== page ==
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Overheating brakes - driver or equipment issue?

dmichaels

Papa Smurf
547
30
CT
Did a quick search, didn't see much, so sorry if this is covered elsewhere...

Anyways, got back from 2 days on the track last weekend with my 2014 GT track pack, and at the event the brakes were getting soft every session. I was pushing fairly hard (for me), running ~1.23 at NJMP Lightning on street tires, but don't think I was overusing the brakes. I know I do sometimes get on the brakes to slowly and am a bit slow getting back off them. But I have the Brembo's with Pagid RST-2's up front and the Ford Racing brake cooling setup, along with Motul RBF600 which I put in last year and re-bled with right before the event. Really did not expect to keep getting air in the lines. Not much air, but enough to get a bit of a soft pedal by halfway through the session.

My thoughts are either its my driving or the OEM fluid still is not completely bled out? I don't drive so hard that I would expect to overheat the fluid each session, and bleeding the brakes between every session is getting rather annoying. Any suggestions?

Thanks
 

dmichaels

Papa Smurf
547
30
CT
To clarify - I replaced OEM fluid with RBF600 last season just after purchasing the car - used up 2 pints (4 bottles) of RBF600 for that bleeding. This season, I bled the brakes utilizing 1 litre, so probably replaced 75% of the system fluid? I'm not sure system capacity. I did not drain the system and replace with RBF600, I bled out most of the reservoir initially, added about 1/2 litre of RBF600, bled out the reservoir again (most of the way) and refilled and so on. So there was definitely a bit of mixing of OEM fluid with the RBF600, but by now I would think there is almost nothing but RBF600

Hope that helps clarify
 
What do you mean by "bled out the reservoir again"?

Are you doing this:
1) remove old fluid from reservoir (like with a turkey baster)
2) adding new fluid
3) bleeding the brakes at each corner, all 6 bleed screws?

are you pressure bleeding, or pumping the pedal?
 

dmichaels

Papa Smurf
547
30
CT
Bob said:
What do you mean by "bled out the reservoir again"?

Are you doing this:
1) remove old fluid from reservoir (like with a turkey baster) - bled the brakes until fluid level was down close to empty, added new fluid, repeated.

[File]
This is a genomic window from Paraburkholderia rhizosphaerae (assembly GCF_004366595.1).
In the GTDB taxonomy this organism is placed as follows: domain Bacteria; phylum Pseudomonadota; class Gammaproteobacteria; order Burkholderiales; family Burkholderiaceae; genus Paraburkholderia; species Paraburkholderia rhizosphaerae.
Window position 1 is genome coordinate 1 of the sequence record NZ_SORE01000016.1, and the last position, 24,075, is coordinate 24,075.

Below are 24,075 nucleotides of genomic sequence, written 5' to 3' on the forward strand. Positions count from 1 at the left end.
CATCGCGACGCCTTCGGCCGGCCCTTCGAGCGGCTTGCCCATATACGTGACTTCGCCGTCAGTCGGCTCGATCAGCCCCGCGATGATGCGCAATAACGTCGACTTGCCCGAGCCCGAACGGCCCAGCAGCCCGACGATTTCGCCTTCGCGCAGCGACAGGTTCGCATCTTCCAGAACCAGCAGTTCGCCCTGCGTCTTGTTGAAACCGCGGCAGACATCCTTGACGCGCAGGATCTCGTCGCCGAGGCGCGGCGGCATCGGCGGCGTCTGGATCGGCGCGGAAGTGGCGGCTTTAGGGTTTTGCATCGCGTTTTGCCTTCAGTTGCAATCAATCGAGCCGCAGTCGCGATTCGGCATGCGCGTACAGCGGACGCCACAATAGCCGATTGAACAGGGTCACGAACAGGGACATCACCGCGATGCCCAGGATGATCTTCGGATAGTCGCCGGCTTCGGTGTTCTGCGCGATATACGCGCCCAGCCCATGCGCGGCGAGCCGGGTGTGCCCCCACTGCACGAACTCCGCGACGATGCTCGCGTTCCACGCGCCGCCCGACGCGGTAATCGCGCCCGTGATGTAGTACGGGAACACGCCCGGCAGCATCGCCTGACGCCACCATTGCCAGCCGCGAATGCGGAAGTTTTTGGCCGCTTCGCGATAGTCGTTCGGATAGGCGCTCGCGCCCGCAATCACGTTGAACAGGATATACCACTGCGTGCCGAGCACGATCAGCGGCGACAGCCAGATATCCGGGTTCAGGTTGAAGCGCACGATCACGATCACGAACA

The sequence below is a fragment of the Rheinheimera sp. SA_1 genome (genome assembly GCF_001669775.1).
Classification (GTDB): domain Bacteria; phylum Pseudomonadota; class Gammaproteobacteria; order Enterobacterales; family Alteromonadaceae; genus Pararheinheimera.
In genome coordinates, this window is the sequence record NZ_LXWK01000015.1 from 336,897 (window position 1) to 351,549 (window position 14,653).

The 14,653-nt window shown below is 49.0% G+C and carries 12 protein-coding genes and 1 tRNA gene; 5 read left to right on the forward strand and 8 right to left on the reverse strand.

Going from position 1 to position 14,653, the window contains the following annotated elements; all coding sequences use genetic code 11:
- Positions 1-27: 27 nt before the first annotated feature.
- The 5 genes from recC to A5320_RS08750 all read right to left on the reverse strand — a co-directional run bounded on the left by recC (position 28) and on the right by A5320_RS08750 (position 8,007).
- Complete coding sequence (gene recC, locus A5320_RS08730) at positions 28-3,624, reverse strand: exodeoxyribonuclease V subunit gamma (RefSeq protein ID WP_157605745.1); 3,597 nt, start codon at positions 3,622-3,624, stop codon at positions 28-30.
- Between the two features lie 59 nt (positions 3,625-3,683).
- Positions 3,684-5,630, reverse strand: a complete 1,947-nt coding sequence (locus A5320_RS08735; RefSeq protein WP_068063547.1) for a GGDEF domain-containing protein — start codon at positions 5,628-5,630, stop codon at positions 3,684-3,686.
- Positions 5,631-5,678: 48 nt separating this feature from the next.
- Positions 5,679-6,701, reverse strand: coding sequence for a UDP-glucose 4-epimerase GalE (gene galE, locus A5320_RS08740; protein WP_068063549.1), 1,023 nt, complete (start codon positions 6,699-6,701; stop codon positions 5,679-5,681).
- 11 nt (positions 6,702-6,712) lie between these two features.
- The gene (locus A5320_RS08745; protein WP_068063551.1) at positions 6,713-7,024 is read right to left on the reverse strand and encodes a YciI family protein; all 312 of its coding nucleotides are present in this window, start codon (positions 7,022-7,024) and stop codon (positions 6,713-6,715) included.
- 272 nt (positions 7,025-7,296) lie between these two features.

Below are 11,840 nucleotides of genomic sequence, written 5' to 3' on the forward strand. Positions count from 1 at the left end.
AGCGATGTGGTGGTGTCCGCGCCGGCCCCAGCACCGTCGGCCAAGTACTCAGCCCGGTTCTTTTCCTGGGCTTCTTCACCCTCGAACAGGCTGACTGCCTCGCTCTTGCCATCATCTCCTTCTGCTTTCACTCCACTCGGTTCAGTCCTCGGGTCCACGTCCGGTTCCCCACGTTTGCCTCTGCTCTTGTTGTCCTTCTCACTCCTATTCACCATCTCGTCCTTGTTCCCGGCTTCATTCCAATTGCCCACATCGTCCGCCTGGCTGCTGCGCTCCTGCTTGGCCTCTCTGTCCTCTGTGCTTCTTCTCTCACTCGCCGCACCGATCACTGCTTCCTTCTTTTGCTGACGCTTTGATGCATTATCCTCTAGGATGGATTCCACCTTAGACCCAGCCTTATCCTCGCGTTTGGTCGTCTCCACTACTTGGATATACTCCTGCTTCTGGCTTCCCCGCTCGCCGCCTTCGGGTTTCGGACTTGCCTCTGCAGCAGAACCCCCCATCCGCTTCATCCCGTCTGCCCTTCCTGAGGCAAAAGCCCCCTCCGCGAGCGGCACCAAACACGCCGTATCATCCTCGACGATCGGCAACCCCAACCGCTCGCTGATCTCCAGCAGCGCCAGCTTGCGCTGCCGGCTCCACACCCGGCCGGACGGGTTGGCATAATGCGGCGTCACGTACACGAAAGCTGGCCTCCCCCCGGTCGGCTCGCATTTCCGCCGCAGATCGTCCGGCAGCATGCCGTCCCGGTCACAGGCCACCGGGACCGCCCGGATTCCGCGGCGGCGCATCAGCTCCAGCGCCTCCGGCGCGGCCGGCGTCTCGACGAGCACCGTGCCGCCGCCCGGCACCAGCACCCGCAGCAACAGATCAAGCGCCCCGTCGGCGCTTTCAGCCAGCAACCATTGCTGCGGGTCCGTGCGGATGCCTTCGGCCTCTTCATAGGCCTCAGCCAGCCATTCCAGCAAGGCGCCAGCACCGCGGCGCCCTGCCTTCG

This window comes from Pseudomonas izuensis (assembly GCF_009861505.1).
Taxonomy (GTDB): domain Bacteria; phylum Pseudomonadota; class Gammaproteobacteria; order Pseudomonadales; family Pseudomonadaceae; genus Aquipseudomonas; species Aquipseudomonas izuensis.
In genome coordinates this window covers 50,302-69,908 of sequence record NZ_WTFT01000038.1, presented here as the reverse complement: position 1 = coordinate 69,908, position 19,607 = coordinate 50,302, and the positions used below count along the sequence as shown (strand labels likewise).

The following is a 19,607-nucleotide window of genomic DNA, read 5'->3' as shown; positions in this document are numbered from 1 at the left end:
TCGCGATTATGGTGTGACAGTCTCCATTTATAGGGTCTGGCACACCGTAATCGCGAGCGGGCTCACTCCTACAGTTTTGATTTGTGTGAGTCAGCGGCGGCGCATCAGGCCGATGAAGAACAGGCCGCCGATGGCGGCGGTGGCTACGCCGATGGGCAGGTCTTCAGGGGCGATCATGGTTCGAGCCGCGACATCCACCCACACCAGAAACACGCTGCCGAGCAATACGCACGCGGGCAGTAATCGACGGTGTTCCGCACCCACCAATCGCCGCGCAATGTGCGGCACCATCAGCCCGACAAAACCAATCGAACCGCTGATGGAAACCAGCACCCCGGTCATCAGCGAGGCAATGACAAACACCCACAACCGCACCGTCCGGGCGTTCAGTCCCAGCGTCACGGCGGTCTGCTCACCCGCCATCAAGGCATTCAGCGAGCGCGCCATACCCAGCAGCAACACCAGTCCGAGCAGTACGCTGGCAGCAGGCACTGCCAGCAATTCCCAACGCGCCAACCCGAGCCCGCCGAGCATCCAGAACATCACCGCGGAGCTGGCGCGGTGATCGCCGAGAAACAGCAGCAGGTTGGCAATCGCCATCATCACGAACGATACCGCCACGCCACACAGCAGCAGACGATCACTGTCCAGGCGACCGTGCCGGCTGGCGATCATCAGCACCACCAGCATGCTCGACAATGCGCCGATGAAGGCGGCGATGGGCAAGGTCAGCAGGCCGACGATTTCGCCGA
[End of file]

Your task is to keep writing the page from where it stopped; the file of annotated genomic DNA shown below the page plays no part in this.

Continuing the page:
2) adding new fluid
3) bleeding the brakes at each corner, all 6 bleed screws? Bled starting at rear passenger, used about 1/2 litre per corner I guess initially.

are you pressure bleeding, or pumping the pedal? Speed bleeders, so pumping pedal.

Input above! Sorry if I'm not being clear. Have bled brakes many times and never had issues tracking my previous car with a Stoptech setup up front.

I've always read not to let the reservoir level go below where the tubing connects for bleeding, but for se (dumb) reason the thought never crossed my mind that I could suck all the fluid out and immediately replace which would fully replenish the reservoir fluid, then commence brake bleeding. Just had a "duh" moment.

Going to get a couple more rbf600's i think and redo the bleeding with the clutch suggestion above too.
 

dmichaels

Papa Smurf
547
30
CT
TMSBOSS said:
Yep.

The best reason to install a second reservoir for the clutch.

I start with the clutch when I bleed the system.

Relatively easy putting in a separate clutch reservoir?
 

dmichaels

Papa Smurf
547
30
CT
cosm3os said:
If you have any year-old Motul in there, you have a lot of moisture in the system. That stuff needs to be changed often (like after every event).

Have considered biting the bullet and switching to castrol srf as their wet boiling is untouched. And I do drive the car a couple times a week too
 

Grant 302

basic and well known psychic
Sounds like you weren't getting all the old fluid out. Having any old fluid in the caliper is like you didn't change the fluid at all. Your effective boiling point hasn't changed.